4 Modern-Day Spiritual Mentors

If you grew up within an organized religion, you were probably offered a buffet of spiritual figures to emulate. As a Catholic, I had a literal army of God-adjacent personalities to look up to: not only Jesus, but also Mary, the Holy Spirit, the saints (all 10,000 of them!), popes, priests, nuns and deacons. And those are just the traditional ones. You also have your Catholic celebrities who’ve hit the mainstream: Stephen Colbert, Patricia Heaton, John O’Donohue, C.S. Lewis (ok, he was almost a Catholic, but not quite), to name just a few.

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These folks show us an example of how to live in unconditional love, mercy, and joy. And the good news is: You can totally find them outside of Church, religion class, and textbooks. Here are some of my favorite modern-day spiritual mentors who I think are worth a follow. 

Lin-Manuel Miranda

Lin-Manuel is the ebullient, spectacularly gifted lyricist/composer/singer/everything-er behind “Hamilton,” the Broadway musical that launched a phenomenon. And won 11 Tonys, a Grammy, and a Pulitzer. But I love him for so many more reasons than that. He takes up causes, raising money for Puerto Rico after Hurricane Maria. My favorite thing still is his unflagging commitment to joy, hope, and lifting up everyone — not just people in his community, but literally everyone. 

For years, he posted joyous, often poignant tweets every morning and night, giving his followers hope and encouragement, and imploring them to be kind to themselves and everyone around them. A sample: “Good morning./Do NOT get stuck in the comments section of life today./Make, do, create the things./Let others tussle it out./Vamos!” Eventually, he collected the tweets into a book, “G’Morning, G’Night!: Little Pep Talks for Me and You,” featuring the tweets and adorable illustrations by Jonny Sun. I personally believe everyone should have a copy on their nightstand. 

The nuns and “nones” of … Nuns & Nones

This organization pairs non-religious young people (“Nones”) and Catholic nuns as roommates. The program came about when Adam Horowitz, a 32-year-old Jewish man, and his friends were exploring communities that live in radical alignment with their beliefs, like a religious order living together. From there, a group of young people in the Bay Area moved into the convent of the Sisters of Mercy. They had meals together. They went to the Easter Vigil. They held Shabbat dinner as a community. They talked about their spiritual practices (the Nones were, like many of us would be, *very* curious about those vows of poverty, chastity and obedience.) One of the “Nones” even started going to daily Mass.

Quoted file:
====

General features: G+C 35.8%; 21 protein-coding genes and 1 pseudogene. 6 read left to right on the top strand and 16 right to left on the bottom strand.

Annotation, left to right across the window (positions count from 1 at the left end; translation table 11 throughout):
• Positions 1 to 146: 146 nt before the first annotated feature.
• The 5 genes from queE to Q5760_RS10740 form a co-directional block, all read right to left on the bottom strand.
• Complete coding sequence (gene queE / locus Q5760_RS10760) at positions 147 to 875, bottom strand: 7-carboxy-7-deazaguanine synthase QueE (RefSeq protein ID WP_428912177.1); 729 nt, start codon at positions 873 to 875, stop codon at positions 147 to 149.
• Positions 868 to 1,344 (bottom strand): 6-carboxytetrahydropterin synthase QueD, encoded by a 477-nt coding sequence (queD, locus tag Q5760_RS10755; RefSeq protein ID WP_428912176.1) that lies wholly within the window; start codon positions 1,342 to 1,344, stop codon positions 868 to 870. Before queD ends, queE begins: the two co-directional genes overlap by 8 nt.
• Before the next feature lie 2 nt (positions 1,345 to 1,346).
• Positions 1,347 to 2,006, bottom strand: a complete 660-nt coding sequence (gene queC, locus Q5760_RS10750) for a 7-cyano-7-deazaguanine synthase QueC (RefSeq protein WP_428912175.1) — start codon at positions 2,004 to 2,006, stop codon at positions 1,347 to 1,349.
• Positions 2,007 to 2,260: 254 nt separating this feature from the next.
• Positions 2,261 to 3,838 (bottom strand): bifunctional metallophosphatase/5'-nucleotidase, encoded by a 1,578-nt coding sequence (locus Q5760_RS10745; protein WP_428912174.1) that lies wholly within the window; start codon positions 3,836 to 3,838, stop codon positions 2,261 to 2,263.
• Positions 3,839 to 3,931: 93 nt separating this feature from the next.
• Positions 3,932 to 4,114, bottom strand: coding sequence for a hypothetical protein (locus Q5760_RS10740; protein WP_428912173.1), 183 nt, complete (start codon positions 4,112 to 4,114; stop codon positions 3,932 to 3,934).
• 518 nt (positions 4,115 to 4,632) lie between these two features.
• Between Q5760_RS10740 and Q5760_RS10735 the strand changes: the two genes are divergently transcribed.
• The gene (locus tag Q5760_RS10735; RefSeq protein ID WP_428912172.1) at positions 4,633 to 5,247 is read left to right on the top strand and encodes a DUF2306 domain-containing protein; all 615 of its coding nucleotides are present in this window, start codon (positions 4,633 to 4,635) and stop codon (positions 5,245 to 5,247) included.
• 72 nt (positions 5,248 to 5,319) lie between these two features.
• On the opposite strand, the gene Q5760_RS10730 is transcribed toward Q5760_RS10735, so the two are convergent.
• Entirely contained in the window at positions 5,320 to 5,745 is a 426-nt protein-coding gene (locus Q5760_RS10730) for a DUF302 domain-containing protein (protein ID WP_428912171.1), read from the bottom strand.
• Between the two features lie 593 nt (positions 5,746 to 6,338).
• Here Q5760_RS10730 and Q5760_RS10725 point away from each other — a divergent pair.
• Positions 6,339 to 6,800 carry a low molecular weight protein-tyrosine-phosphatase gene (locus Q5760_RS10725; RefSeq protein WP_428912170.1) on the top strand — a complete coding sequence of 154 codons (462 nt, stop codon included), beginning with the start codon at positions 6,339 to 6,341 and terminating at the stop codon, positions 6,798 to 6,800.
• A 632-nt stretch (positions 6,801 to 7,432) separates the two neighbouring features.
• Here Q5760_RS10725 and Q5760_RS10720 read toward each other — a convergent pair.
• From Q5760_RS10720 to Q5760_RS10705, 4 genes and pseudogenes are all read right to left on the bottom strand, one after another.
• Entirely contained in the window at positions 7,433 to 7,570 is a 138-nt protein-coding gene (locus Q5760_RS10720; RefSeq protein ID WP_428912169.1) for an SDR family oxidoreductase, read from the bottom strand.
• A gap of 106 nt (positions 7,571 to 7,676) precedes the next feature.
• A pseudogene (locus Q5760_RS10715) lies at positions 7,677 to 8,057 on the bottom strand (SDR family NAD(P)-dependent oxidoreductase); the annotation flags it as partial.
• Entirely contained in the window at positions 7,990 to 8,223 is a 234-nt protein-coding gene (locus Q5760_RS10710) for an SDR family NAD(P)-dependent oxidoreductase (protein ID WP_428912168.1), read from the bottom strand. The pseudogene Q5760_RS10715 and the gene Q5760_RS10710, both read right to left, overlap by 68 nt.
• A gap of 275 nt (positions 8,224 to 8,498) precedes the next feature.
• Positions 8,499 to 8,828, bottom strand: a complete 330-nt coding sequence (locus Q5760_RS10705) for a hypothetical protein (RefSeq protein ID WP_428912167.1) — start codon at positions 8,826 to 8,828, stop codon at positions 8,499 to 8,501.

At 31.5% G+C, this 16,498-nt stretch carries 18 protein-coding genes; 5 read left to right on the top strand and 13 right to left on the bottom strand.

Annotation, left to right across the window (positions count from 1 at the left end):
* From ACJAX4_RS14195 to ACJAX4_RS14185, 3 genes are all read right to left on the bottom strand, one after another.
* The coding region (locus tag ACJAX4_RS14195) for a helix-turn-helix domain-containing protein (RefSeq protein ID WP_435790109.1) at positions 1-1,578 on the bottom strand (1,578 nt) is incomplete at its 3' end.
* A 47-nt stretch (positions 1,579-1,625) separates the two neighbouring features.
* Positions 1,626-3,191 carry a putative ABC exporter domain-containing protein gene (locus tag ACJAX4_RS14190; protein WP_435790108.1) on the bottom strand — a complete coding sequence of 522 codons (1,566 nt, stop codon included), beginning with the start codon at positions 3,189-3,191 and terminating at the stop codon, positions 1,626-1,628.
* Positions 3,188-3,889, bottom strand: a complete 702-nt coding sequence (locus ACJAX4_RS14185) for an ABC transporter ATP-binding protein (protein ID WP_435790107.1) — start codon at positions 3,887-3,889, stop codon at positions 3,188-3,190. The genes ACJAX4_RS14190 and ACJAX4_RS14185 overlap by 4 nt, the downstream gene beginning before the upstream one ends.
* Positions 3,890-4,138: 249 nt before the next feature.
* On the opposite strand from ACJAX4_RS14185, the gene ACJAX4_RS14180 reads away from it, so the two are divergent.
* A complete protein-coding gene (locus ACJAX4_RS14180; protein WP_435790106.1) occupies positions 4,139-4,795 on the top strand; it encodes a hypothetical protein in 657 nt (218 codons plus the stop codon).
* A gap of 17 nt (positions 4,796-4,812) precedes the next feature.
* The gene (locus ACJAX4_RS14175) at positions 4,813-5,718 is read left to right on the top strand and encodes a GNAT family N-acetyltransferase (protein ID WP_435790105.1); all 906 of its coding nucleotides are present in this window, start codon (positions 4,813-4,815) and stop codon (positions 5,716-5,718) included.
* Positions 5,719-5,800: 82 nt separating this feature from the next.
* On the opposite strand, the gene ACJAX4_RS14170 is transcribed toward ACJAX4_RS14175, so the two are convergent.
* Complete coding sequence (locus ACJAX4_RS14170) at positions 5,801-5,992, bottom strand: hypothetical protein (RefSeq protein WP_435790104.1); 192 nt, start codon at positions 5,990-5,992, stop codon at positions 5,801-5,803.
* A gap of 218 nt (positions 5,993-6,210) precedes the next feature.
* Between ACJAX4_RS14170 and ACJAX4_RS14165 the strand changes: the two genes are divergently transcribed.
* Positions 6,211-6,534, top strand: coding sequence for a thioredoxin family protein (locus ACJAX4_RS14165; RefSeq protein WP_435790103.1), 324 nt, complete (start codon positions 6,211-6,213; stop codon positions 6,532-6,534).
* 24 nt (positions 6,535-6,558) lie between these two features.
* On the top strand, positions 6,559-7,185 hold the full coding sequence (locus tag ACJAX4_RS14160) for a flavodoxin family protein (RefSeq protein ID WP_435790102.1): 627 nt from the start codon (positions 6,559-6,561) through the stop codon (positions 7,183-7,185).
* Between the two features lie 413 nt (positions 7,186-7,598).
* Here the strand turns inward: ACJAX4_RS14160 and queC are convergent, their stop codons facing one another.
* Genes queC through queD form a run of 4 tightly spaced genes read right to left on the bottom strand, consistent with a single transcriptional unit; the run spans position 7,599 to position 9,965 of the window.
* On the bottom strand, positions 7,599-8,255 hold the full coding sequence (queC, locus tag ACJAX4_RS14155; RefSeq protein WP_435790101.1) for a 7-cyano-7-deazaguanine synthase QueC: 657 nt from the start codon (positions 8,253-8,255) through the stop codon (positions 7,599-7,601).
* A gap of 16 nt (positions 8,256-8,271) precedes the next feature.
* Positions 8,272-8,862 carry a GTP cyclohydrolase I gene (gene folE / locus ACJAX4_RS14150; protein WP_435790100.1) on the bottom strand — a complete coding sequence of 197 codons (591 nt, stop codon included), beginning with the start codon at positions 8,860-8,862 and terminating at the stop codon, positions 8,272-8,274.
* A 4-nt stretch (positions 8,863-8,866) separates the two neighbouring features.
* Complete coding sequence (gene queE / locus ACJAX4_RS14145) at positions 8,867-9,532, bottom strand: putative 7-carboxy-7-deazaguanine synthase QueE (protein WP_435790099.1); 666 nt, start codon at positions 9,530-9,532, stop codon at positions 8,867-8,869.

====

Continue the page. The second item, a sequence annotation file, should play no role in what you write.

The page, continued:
There are now Nuns and Nones programs either running or starting up in San Francisco, Boston, Pittsburgh, Minneapolis, New York City, Washington D.C., Grand Rapids MI, Cincinnati, Chicago, Philadelphia, and Madison, WI. And they’ve created an organizer toolkit for anyone wanting to explore the experience in their own communities.

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For their total-life commitment to living in line with their value systems, every member of this organization is a mentor to me. I’ve often dreamed of upending my life by joining a community committed to social justice or spirituality. Nuns and Nones shows that it’s possible, and you don’t even have to quit your day job to do it. The members’ commitment to thoughtfully exploring beliefs that they don’t necessarily share is a profound example of acceptance and unconditional love that our polarized culture sorely needs.

The Hot Priest from Fleabag

Hear me out! Does he do some distinctly un-priest-like things? Sure. But he also leads Fleabag to several encounters with the divine power he believes in. He has flaws — he’s afraid of foxes, he doesn’t care much for babies, and he drinks perhaps a little too much. But he also creates a space for Fleabag to be heard, to experience compassion, and to begin to heal from the losses she’s experienced. He shows her mercy, and delivers a damn good homily on the essential hopefulness of love.

Elizabeth Gilbert

Oh, how I love you, Liz! Anyone who’s read “Eat Pray Love” already knows that Elizabeth Gilbert has a deep belief in a higher power. But if you follow her on Instagram, you’ll find that she shares that belief, and encourages others in the pursuit of truth and beauty, nearly every day. One day, she might share one of her own doodles, which features the message, “Put everything, everything, everything in the hands of God.” Another, she’ll share a reassuring quote from Mooji, a meditation teacher: “But what was your biggest problem three problems ago?” In addition, she regularly supports Together Rising, an organization founded by her friend and fellow bestselling author Glennon Doyle, that raises money for humanitarian causes. Gilbert lives with a full heart, in a way that I’ve always admired. 

I have so many more spiritual mentors than simply those I’ve listed here. For comfort and direction, I also turn to writers Cheryl Strayed and Mary Karr, Buddhist nun Pema Chödrön, poet Major Jackson, and more. Instagram, Twitter, and your local bookstore are bursting with mentors just waiting to be discovered.

Originally published on May 19, 2020. 

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